The Hornet is also notable for having been designed with maintenance in mind, and as a result has required far less downtime than its heavier counterparts, the F-14 Tomcat and the A-6 Intruder. Its mean time between failure is three times greater than any other Navy strike aircraft, and requires half the maintenance time. For example, whereas replacing the engine on the A-4 Skyhawk required removing the aircraft's tail, the engine on the Hornet is attached at only three points and can be directly removed without excessive disassembly. An experienced maintenance crew can remove and replace an F/A-18 engine in only a couple of hours.

F/A-18 Hornet in transonic flight (Note Prandtl-Glauert condensation).

The General Electric F404-GE-400 or F404-GE-402 engines powering the Hornet were also innovative in that they were designed with operability, reliability, and maintainability first. The result is an engine that, while unexceptional on paper in terms of rated performance, demonstrates exceptional robustness under a variety of conditions and is resistant to stall and flameout. By contrast, the Pratt & Whitney TF30 engines that originally powered the F-14A were notoriously prone to compressor stall and flameout under certain flight conditions.

The engine air inlets of the Hornet, like that of the F-16, are "fixed", while those of the F-4, F-14, and F-15 have variable geometry or variable ramp engine air inlets. The variable geometry enables high-speed aircraft to keep the velocity of the air reaching the engine below supersonic. This is one speed limiting factor in the Hornet design. Instead, the Hornet uses bleed air vents on the inboard surface of the engine air intake ducts to slow and reduce the amount of air reaching the engine. While not as effective as variable geometry, the bleed air technique functions well enough to achieve near Mach 2 speeds, which is within the designed mission requirements. The less sophisticated design is also more robust.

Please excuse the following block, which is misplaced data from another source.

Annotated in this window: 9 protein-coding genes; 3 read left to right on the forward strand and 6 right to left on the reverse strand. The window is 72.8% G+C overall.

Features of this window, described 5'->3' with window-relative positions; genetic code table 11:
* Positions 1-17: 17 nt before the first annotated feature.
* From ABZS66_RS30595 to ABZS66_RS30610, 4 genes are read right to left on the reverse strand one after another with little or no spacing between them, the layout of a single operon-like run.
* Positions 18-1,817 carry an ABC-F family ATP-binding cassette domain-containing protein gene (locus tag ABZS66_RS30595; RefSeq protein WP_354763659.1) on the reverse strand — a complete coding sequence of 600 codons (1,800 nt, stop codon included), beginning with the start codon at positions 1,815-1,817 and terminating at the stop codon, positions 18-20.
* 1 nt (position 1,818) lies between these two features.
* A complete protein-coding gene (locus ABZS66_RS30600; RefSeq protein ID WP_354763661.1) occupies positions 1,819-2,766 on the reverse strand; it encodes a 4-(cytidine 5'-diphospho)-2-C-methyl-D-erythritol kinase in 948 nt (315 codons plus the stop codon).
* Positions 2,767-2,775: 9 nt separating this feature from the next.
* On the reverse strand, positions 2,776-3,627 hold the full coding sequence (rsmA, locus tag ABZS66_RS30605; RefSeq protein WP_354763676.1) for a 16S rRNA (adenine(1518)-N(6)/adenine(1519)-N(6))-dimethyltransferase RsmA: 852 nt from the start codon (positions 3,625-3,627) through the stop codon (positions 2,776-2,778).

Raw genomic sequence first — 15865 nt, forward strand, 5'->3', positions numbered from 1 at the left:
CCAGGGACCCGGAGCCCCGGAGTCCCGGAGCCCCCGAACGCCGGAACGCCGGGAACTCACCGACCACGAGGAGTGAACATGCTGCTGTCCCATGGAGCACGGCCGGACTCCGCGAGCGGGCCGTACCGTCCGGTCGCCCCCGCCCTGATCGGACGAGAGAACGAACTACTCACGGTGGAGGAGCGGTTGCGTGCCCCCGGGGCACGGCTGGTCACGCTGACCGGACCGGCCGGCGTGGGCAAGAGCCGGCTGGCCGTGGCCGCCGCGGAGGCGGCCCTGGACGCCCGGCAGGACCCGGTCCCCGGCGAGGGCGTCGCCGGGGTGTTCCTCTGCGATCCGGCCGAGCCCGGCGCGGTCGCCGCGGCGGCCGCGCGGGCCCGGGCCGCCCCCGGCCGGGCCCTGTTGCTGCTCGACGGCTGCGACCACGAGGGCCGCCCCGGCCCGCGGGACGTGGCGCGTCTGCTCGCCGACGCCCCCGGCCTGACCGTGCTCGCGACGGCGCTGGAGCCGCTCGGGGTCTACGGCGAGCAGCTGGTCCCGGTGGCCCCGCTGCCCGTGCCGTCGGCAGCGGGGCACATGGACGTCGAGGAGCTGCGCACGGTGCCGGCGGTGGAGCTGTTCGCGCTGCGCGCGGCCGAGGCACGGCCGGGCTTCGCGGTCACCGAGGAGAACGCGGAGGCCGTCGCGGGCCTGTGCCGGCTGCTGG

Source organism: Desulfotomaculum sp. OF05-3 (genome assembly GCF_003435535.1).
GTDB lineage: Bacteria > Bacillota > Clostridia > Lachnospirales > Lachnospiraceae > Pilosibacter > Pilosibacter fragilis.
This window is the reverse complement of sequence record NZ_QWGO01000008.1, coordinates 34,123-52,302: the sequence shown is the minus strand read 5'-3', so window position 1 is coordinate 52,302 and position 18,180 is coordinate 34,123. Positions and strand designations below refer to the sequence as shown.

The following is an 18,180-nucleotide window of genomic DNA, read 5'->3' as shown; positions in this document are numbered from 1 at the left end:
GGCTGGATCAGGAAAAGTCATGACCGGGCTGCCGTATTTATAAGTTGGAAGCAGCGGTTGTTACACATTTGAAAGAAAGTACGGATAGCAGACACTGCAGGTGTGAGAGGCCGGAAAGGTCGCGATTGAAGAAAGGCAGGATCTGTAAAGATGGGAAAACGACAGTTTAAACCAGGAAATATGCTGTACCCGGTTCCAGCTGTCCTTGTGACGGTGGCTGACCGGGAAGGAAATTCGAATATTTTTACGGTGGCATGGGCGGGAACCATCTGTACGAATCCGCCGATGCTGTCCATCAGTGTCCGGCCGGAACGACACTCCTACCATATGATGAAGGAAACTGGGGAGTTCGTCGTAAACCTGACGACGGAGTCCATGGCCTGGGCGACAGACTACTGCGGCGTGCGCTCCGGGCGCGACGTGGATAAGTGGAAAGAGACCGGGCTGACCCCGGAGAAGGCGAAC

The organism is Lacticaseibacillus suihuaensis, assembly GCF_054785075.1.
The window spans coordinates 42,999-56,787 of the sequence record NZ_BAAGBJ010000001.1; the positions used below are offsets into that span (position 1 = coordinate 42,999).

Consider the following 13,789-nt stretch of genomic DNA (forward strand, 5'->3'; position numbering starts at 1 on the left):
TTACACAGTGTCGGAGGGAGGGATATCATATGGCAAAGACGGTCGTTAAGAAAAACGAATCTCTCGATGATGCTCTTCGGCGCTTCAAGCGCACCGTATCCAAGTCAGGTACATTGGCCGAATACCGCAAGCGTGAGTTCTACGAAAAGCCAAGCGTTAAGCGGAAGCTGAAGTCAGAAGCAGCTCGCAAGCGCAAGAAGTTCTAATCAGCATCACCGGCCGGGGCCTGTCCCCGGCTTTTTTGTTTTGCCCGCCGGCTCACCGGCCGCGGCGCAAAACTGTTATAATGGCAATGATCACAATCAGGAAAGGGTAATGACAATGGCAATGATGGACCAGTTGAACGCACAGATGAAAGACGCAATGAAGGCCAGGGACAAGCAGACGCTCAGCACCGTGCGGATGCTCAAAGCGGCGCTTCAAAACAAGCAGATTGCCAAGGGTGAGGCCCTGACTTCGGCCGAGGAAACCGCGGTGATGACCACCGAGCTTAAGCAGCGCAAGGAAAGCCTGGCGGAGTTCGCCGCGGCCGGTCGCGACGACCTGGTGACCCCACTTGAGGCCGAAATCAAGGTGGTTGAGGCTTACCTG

FA-18 Automated Aerial Refueling.ogg

NASA video of a F/A-18A aerial refueling operation, documenting behavior of the drogue basket.

Because it was designed as a light multirole aircraft to complement the specialized F-14 and A-6 airframes, it had a relatively low internal fuel fraction. That is, its internal fuel capacity is small relative to its take-off weight, at around 23%, a fuel fraction of .23. Most aircraft of its class have a fuel fraction between .30 to .35. This situation was exacerbated by the addition of new avionics over its lifespan, further reducing the fuel fraction. This led to 330-gallon external tanks being a common sight on F/A-18s, with the centerline and inner wings stations (numbered 3, 5 and 7) being plumbed to transfer fuel.

Design evolution

In the 1990s, the US Navy faced the need to replace its aging A-6 Intruders, EA-6 Prowlers, A-7 Corsair IIs and F-14 Tomcats without proper replacements in development. To answer this deficiency, the Navy had the F/A-18E/F Super Hornet developed. Despite its designation, it is not an upgrade of the F/A-18 Hornet, but rather, a new, larger airframe utilizing the design concepts of the Hornet. Hornets and Super Hornets will serve complementary roles in the US Navy carrier arsenal, until the deployment of the F-35C Lightning II, which will primarily replace F/A-18A-D Hornets.